Observers Fear Violence-Marred Election In Senegal
STEVE INSKEEP, HOST:
Let's go next to West Africa, to Senegal where presidential campaigning ends tonight. The sitting president's desire for a third term led to violent protests. Mediation efforts are underway, seeking a peaceful vote on Sunday. But the controversy overshadows all other issues.
NPR's Ofeibea Quist-Arcton has more.
OFEIBEA QUIST-ARCTON, BYLINE: Supporters chant Gorgui, Old Man, the name they call 85-year-old President Abdoulaye Wade, who's been busy campaigning all over Senegal. He's drawing smaller crowds than during the 2007 elections, but clearly he still has admirers, like Djiby Diao.
DJIBY DIAO: Yeah. Abdoulaye Wade have started many things. Abdoulaye Wade is the best presidential candidate this country ever seen.
QUIST-ARCTON: Many other Senegalese say what they want from their new president is continued peace, jobs, a stable power supply and prices they can afford, to counter the high cost of living. Wade, in power for the past 12 years, says it's up to the voters to decide whether he stays on.
PRESIDENT ABDOULAYE WADE: We should leave the Senegalese people to appreciate if I am in position, if I am in good health, you know, to do two mandate or three mandate or four mandate, I don't know.
QUIST-ARCTON: During the campaign, his presidential rivals have focused almost exclusively on one point — Wade's departure. The opposition challengers, including Wade's former Harvard-trained foreign minister, Cheikh Tidiane Gadio, accuse him of using a constitutional loophole for an illegal third term bid.
CHEIKH TIDIANE GADIO: We refuse to consider him a legitimate candidate, because he's acting like many other African head of state. When the constitution does not fit their interests, then they modify the constitution. They bluntly violate the constitution. But we don't recognize his electoral coup d'etat. So the fight will go on.
(SOUNDBITE OF CROWD CHATTERING)
QUIST-ARCTON: President Wade's ambitions for re-election have sparked some deadly clashes. Opposition demonstrators have hurled rocks at teargas-toting riot police, in unprecedented protests in normally stable and peaceful Senegal.
A worried African Union, and the West African regional bloc, ECOWAS, have jointly dispatched former Nigerian president, Olusegun Obasanjo, to Senegal to observe the vote and try to calm the waters. Obasanjo himself once entertained highly-unpopular third term dreams and made these telling remarks about Africa's sit-tight presidents a few weeks ago.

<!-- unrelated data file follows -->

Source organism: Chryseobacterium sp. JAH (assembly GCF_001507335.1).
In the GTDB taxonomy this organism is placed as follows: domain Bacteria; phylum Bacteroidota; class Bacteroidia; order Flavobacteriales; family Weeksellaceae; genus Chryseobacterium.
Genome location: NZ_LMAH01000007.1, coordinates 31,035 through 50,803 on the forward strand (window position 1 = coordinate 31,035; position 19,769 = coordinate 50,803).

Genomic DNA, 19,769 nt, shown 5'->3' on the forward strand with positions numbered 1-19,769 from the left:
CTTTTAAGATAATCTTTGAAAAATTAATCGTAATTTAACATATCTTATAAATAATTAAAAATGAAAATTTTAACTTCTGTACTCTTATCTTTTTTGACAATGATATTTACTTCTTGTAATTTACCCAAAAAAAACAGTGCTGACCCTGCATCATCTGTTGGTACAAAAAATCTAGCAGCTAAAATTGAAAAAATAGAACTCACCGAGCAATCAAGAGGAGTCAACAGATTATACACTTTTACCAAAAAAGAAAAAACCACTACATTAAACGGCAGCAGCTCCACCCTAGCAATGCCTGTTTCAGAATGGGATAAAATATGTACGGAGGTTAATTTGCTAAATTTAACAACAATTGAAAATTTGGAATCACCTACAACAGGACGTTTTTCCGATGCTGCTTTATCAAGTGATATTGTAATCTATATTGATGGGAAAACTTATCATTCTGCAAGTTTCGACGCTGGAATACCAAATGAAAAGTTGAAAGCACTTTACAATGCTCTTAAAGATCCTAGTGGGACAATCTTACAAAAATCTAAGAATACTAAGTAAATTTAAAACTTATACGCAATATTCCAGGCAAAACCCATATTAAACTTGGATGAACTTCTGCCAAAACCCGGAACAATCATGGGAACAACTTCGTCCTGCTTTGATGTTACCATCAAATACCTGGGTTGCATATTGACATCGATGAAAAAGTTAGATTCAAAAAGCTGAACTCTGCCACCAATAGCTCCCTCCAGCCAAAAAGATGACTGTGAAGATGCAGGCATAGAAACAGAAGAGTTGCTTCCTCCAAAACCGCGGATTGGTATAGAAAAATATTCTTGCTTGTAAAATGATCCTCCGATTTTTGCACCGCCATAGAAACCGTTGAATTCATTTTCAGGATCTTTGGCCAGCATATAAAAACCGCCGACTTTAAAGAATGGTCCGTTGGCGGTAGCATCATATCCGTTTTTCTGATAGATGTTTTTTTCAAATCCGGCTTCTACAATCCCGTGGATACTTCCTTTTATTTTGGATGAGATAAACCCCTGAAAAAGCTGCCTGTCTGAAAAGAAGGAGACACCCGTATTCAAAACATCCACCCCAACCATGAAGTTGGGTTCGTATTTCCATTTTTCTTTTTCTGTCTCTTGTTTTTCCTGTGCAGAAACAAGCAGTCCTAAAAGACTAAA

OLUSEGUN OBASANGO: Today there are probably half a dozen who have been in power for more than a decade. So I think we should just hope that those who do not want to learn the lesson, time will teach them. I would say to all of them that there is life after the government house. I believe in the good old saying, that one must leave the stage when the ovation is still very high.
QUIST-ARCTON: The U.S. ambassador in Dakar, Lewis Lukens, was sharply critical of President Wade seeking a third term, calling his candidacy unfortunate earlier this month. Lukens said this compromised Sunday's elections and threatened the security of Senegal. Now the American ambassador is calling for a peaceful poll.
AMBASSADOR LEWIS LUKENS: Our message is really to continue to urge all sides - the security forces, the voters, the government - to stay peaceful. I hope we don't see more violence. This is a country which has always had peaceful transitions of power and we urge all sides to stay calm and to exercise restraint.
QUIST-ARCTON: President Wade is urging his supporters to vote massively, so that he sweeps to power in the first round on Sunday, he says.
(SOUNDBITE OF MUSIC)
QUIST-ARCTON: But at opposition campaign rallies, they're playing the rap song "Abdoulaye Don't Force It," which they hope is ringing in the president's ears.
Ofeibea Quist-Arcton, NPR News, Dakar.
(SOUNDBITE OF MUSIC)
INSKEEP: You hear the world on MORNING EDITION from NPR News.
NPR transcripts are created on a rush deadline by a contractor for NPR, and accuracy and availability may vary. This text may not be in its final form and may be updated or revised in the future. Please be aware that the authoritative record of NPR’s programming is the audio.